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A master of public speaking

Updated Sat, September 19th 2009 at 00:00 GMT +3

By Brenda Kageni

There is little to compare with the inspiration that comes from listening to a well-prepared and organised speech made with flawless delivery. We nostalgically remember times when we sat speechless as a speaker wove spells around us with their words and ideas.

Notable orators like Martin Luther King Jr, Cicero, Winston Churchill and Adolf Hitler were revered for the hypnotic power they had over their audiences through the spoken word.

Angela Rarieya has no problem talking. Her recent triumph at the Toastmasters International Speech Contest makes her the first Kenyan to win the coveted award.

Locally, PLO Lumumba and John Sibi Okumu come to mind for the magic of their superior oratory skills. And few can resist the eloquent finesse of Barack Obama’s speeches.

Social research states that the most common phobia in the world today is that fear of public speaking. Yet it is becoming increasingly important for people to learn how to hold their own in front of an expectant audience, and many of us yearn for the gift of gab.

Trained to stand before crowds

It is such dexterity in discourse that drew Angela Rarieya away when she attended a session of Smart Speak Toastmasters in 2006. Smart Speak is one of the four Toastmaster clubs in Kenya and part of the larger Toastmasters International — a movement devoted to making effective oral communication a worldwide reality.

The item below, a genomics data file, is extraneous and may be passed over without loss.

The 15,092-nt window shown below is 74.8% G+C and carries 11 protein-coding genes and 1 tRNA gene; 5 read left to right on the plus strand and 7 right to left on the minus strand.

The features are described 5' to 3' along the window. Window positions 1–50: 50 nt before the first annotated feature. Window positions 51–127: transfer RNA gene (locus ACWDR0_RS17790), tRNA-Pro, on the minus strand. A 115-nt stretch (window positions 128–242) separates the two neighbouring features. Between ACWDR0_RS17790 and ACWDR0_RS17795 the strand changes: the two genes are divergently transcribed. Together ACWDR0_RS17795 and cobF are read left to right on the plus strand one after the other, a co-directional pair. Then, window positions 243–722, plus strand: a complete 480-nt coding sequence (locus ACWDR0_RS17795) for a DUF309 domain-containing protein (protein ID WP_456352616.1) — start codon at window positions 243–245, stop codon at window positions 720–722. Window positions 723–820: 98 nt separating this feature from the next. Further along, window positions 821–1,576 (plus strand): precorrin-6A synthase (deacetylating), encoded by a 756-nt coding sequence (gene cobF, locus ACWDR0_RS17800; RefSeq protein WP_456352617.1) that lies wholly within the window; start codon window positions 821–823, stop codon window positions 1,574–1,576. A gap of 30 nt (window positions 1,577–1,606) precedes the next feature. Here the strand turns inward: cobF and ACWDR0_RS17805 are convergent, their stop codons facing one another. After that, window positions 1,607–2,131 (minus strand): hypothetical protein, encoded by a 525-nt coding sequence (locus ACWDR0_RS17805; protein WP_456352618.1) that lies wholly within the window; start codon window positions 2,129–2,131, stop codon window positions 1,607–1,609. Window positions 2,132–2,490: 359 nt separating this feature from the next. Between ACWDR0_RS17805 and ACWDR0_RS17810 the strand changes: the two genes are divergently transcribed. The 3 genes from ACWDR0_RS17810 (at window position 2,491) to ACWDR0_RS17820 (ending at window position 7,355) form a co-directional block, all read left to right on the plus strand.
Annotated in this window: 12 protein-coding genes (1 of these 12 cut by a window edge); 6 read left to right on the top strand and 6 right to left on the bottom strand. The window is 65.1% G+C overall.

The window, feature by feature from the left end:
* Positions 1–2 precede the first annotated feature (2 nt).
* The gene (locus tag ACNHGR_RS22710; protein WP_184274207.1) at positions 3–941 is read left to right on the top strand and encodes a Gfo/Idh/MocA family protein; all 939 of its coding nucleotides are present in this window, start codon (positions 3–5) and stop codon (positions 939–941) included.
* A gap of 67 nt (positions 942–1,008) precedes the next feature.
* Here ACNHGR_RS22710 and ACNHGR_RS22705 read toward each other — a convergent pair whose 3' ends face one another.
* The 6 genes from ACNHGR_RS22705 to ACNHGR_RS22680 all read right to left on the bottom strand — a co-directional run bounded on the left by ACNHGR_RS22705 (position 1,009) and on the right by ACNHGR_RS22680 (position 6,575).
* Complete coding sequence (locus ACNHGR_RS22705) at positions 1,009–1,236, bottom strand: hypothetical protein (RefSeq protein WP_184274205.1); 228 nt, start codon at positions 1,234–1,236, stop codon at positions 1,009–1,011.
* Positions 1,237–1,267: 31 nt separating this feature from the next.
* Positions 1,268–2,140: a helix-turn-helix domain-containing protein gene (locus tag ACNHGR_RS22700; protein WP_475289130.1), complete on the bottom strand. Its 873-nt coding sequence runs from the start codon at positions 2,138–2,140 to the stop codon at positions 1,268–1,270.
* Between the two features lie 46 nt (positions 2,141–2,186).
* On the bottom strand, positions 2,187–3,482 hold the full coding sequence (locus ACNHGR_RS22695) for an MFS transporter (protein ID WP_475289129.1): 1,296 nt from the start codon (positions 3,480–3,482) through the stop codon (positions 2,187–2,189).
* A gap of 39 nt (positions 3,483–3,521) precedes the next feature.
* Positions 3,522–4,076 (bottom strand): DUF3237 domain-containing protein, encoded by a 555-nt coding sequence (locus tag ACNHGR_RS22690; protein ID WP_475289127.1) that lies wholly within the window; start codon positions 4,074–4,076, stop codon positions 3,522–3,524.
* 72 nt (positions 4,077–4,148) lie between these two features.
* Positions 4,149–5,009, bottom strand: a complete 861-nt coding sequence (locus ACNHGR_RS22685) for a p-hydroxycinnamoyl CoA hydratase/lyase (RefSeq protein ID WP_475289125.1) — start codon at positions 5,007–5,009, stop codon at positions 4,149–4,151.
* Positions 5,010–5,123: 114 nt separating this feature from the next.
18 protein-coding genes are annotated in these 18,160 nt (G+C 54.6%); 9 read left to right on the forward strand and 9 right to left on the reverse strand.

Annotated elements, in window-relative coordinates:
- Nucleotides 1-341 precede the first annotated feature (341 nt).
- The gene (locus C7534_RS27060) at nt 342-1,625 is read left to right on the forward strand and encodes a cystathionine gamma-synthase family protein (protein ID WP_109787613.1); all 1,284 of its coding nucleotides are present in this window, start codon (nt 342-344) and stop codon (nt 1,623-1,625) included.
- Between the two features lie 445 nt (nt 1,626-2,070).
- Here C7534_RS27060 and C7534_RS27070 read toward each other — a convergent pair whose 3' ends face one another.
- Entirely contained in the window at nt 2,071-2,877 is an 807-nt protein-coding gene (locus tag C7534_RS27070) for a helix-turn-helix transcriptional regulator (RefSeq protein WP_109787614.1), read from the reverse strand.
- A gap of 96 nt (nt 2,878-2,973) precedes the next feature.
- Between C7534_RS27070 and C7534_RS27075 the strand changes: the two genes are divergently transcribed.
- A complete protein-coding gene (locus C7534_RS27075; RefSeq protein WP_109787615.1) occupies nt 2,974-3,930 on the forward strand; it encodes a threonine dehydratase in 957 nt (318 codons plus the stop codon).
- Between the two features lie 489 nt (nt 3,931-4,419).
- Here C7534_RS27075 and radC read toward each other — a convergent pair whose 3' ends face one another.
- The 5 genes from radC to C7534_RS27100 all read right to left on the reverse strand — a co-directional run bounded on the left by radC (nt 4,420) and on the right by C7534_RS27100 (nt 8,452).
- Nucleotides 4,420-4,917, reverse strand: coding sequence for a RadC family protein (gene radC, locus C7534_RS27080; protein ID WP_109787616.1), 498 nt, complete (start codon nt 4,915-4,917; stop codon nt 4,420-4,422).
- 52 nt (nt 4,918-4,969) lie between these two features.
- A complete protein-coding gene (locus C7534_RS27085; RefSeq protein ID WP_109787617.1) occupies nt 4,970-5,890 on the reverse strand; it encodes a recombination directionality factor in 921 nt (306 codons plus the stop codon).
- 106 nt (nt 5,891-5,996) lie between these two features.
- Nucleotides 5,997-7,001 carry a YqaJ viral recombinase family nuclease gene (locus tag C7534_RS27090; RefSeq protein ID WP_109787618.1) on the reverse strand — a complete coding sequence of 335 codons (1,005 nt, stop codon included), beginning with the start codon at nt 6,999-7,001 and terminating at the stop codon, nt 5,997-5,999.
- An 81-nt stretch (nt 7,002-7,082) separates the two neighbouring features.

At the time, she had no clue that three years later she would beat all other entrants to win the coveted International Taped Speech Contest for 2009, from Toastmasters International. So how did she weave her way to the top of the Toastmaster’s club?

Says she: "A friend invited me once, and it resonated with me instantly."

Then, she had to address the logistics of getting from Upper Hill where she worked to Parklands Club where the group met every first and third Tuesday of the month.

A month later, she would be introduced to the Kwanza Kenya Toastmasters, another of the clubs, whose members met in town. The other clubs are Sema Toastmasters Club, Nairobi Toastmasters Club and Smartspeak Toastmasters Club.

"We are brought together by our love for the spoken word. We want to communicate our ideas effectively," she says.

Members learn communication skills and public speaking by working on a series of self-paced speaking assignments. Also, by taking up roles during the meetings, members learn leadership skills. Assignments increase in complexity as one progresses.

Each member is allocated a mentor to guide them through and evaluated against their objectives after every presentation.

Winning speech

In June, Rarieya recorded her winning speech titled ‘Breathe Again’, which she submitted to Toastmasters International for the speech contest held every year in California.

Angela Rarieya (second right) with participants during the Toastmasters Annual Gala Dinner held at Nairobi’s Sarova Panafric on July 4, where she was the MC

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